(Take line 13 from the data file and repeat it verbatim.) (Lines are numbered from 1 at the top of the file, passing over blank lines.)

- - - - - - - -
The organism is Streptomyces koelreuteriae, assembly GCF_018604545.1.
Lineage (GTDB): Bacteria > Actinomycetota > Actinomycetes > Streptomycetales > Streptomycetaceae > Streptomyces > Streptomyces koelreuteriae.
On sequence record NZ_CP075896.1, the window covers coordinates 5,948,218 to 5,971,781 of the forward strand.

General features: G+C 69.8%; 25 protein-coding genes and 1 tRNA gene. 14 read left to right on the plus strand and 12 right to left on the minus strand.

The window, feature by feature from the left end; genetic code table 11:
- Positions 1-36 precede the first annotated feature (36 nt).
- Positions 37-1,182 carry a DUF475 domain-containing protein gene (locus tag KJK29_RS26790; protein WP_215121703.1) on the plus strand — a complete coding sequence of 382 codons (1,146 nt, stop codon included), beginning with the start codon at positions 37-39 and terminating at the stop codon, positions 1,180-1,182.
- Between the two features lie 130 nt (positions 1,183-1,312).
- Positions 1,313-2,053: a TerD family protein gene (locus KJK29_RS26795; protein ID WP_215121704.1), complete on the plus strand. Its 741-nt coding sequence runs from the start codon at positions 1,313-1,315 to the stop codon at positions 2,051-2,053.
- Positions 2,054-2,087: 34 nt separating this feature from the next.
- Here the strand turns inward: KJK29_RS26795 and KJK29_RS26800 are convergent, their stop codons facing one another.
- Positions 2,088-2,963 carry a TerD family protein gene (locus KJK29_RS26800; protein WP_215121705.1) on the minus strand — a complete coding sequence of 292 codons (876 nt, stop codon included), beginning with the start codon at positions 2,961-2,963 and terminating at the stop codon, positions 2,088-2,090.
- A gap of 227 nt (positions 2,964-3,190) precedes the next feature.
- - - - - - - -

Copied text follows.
- A gap of 227 nt (positions 2,964-3,190) precedes the next feature.